Now that all the rubber has cured, it’s time to take the Lego boxes apart. I tend to pour the rubber so that the last few hours of curing happen in the middle of the night, or while I will be away from the house, because I get impatient to see the mold and want to unbox it too early.
Here it is so far – the two large ‘framework’ sides and their plaster supports. The light brown oval on the top is the clayed-up poll piece.
Here I’ve used rubber bands to hold the framework pieces in place. These bands don’t exert a lot or pressure, because I don’t want to risk distorting the mold. Mostly they are there to ensure that the pieces don’t slip apart later when I am pouring the inner pieces.
Now I can remove the clay which as been acting as a placeholder for my inner pieces.
Because the foal has a textured coat, and because his small size made this opening rather tight, I had to disassemble the mold to clean clay the remained on the original. Now that the mold and original are clean, I’m ready to add my pour hole.
Like the inner mold pieces, the pour hole is formed with clay. Because ceramic molds need a relatively wide “mouth”, the pour spout usually extends to each side of the gusset opening which splits the gusset into two pieces – front and back. (You can see this typical pour hole opening on the Finn mold in the previous post.) Imp presents a bit of a problem in this regard because his left side legs are too close together to run the pour hole through them. Instead, as the picture to the right shows, I’ve run it off to one side.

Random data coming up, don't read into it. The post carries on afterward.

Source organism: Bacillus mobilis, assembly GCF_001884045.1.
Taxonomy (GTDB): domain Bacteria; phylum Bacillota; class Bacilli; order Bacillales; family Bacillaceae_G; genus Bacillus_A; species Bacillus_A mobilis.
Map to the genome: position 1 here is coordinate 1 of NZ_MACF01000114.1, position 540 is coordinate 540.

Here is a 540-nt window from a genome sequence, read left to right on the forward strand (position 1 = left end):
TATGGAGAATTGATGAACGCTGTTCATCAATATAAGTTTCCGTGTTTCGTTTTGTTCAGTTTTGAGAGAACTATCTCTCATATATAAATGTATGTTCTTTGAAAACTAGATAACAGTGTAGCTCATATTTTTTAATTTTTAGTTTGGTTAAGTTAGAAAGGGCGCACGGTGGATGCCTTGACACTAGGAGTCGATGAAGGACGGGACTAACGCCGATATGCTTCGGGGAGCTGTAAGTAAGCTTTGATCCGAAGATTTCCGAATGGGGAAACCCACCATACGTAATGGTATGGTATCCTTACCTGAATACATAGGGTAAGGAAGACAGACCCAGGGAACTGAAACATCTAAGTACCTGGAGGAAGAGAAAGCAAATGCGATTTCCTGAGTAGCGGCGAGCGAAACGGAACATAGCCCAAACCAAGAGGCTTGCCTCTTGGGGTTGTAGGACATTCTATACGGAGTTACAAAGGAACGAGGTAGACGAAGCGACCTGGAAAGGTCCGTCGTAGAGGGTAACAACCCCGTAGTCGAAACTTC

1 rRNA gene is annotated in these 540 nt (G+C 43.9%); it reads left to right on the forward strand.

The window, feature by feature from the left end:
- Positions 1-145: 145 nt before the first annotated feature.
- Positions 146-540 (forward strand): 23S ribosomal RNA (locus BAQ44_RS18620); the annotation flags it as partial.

I’ve also chosen to make this pour hole more uniform in width. That’s because – for this mold at least – I’m only using this inner piece configuration to pour my rubber insert foal. Because I’m lopping off some legs, I need a few extra steps before I arrive at my final “mold of a mold”. If I were working on what would be the final plaster mold, I would need a wider mouth to prevent clogging, but I’m going to take advantage of the fact that I can use something smaller for now. (This will all make more sense as we get to those steps – or at least I hope it will!)
Here I have poured the gusset. Once it is set I will flip the mold over and pour the poll piece. I don’t have to wait until the first piece truly cures, just that it be set firmly. (This process is pretty messy, as this picture shows!) Since I am going to experiment a bit with my mold, I plan to pour more than one gusset piece. That way if something I try doesn’t work, I will have a replacement piece without having to set up to pour again.
With luck I will be able to pour the rubber insert on Monday. I have an idea I want to try to see if I can get a more faithful (mostly bubble-free) casting, and I’m anxious to see if it will work!